Garden lite

A couple of weeks ago, I was on garden duty while Matthew and my MIL were on vacation.  While there was a ton of work I could have done, if gardening had been the only thing on my to-do list for the week (the weeds were thriving!), my efforts focused mainly on picking (and processing) strawberries, along with a couple of other crops.

The strawberries needed to be picked every other day (at least), which meant multiple, short trips.  Because of the distance to the garden, this is just the thing we usually try to avoid (and why this garden set-up depends heavily on my MIL’s involvement), but it did give me a chance to experience what it would be like to put in a few hours at the garden, here and there throughout the week, instead of Matthew’s current all day Saturday set-up.

I discovered (not for the first time) that gardening in 1-3 hour chunks, in the earlier morning hours, is quite pleasant.  This is what I envision having a garden at our house would be like (with perhaps a few long, intense days here and there).

We debated putting in a single, small raised bed at our apartment, but we’re not sure it’s worth the time and cost for materials to build.  There’s a small community garden within easy walking distance that has a couple of seemingly abandoned beds, so we’re looking into adopting one of those . . .

. . . but in the meantime, we have our little backyard container garden.


Most of these are perennials that come inside (on our sun porch) in the winter.


We rescued this large, potted Meyer lemon tree from the dumpster last fall (fortunately, it was next to, not in, the dumpster).  It looks like our efforts will be rewarded — the tree is LOADED with ripening lemons.


Flowers!  We received the hydrangea as a gift from my aunt and uncle when Gabriel was born.  We don’t want to put it in the ground until we’re somewhere permanent — fortunately, it seems happy enough in it’s pot.  Amaryllis photo bomb — this guy already bloomed once this year (a quadruple blossom!), but apparently that was not enough; it decided to send up another flower shoot.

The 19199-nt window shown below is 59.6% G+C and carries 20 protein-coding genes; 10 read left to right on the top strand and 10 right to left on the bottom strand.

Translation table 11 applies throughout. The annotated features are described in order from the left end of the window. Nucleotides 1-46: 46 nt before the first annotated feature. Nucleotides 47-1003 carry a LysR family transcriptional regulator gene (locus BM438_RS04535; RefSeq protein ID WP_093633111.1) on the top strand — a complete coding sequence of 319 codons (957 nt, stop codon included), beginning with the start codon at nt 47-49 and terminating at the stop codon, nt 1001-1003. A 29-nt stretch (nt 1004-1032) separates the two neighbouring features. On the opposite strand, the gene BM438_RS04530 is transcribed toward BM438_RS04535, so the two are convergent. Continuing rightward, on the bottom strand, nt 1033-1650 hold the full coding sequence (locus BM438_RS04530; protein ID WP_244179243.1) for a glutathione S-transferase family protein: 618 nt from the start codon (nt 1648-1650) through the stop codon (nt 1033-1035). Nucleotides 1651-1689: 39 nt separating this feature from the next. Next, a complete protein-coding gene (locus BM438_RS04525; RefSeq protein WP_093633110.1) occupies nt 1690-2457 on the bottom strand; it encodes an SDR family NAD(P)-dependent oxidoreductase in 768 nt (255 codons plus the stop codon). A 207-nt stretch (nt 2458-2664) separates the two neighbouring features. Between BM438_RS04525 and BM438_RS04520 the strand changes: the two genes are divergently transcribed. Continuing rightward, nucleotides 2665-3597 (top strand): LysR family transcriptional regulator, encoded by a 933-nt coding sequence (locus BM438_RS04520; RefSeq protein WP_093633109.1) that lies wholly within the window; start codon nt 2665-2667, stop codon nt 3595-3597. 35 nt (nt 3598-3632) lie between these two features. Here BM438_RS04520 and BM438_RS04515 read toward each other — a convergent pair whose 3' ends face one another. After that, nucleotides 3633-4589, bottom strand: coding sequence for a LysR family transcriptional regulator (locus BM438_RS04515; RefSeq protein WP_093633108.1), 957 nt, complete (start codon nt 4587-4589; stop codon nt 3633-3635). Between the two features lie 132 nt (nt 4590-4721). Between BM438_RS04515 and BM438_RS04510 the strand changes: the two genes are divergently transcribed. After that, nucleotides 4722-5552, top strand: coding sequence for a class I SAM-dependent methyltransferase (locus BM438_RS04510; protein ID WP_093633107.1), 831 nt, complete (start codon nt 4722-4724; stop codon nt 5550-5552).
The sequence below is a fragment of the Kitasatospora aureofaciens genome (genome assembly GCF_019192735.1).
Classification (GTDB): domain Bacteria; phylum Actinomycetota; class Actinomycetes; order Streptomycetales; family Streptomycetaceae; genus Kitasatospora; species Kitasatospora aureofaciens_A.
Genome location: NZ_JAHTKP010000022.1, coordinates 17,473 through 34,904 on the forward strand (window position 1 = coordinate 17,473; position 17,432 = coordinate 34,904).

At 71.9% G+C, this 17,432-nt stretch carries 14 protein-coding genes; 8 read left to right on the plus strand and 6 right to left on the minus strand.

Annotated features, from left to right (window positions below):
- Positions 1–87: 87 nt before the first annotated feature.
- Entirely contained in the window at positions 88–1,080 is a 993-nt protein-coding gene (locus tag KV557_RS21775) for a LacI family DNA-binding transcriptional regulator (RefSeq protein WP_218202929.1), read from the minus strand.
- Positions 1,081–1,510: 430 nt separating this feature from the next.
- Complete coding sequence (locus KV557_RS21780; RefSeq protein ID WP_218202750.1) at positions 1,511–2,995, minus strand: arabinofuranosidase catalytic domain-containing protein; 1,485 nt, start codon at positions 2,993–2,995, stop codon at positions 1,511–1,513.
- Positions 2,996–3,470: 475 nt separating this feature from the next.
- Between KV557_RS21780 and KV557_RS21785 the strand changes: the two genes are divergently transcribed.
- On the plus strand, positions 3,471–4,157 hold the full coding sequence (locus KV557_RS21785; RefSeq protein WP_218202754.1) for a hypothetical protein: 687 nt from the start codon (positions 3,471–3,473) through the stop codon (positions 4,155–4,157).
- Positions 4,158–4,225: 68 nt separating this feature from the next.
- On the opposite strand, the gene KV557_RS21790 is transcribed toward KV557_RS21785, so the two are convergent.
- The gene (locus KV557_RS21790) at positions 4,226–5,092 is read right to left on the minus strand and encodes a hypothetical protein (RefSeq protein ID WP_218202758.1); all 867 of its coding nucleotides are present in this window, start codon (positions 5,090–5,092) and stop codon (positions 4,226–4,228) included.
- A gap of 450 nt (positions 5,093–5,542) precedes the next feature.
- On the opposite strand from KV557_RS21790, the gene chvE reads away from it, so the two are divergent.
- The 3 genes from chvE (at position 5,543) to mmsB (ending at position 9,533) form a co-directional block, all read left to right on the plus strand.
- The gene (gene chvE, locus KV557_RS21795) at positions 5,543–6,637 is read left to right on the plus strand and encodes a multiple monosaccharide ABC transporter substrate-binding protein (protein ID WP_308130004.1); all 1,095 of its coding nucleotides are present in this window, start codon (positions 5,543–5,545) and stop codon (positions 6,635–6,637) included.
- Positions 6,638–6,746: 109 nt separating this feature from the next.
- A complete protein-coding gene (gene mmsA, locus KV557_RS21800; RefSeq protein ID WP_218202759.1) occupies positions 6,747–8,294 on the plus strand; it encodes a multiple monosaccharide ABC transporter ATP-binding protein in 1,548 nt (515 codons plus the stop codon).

Figs!  This tree was Gabriel’s buddy on the way back from Florida last year.  If all goes well, we should have a few tasty figs to enjoy.


Remember my curry tree project?  Well, it failed.  None of the little branches I tried to root ever grew, although they did take up enough water to stay alive all winter.  I admitted defeat, and Matthew ordered this little guy [pictured above] for my birthday!

We also have a couple of annuals in pots.


Center back is a sungold tomato plant — fruit is set but not yet ripening.  Center front are some small basil seedlings.  I also have some potted zinnia seedlings, grown from seeds that Gabriel gave me for Mother’s Day.

The eggplant (on the left in the above photo) will be transplanted to the garden next weekend (trying to get the plants big enough to outlast the flea beetles).

Not pictured are potted herbs: rosemary, sage, oregano, thyme, marjoram, and garlic chives.

While large gardens are great for producing large quantities of food, small container gardens (or raised beds) are so manageable and tidy!


  1. My little figgy tree is a tiny baby this year, but I’m encouraged that yours is doing well! I’m now very tempted to give it a Meyer Lemon friend.

    1. Melissa @ HerGreenLife says:

      I think it had a few figs set when Matthew bought it in Florida last summer, but it was rather small. Then it sustained some damage when our landlord hit it with the mower (it was in the pot, but at mower-level b/c Matthew dug the pot into the ground to help keep it from getting dry so fast). It stayed cozy (by cozy I mean just above freezing) on our sun porch all winter, and it’s looking happy now! I’m sure yours would enjoy a lemony friend 🙂

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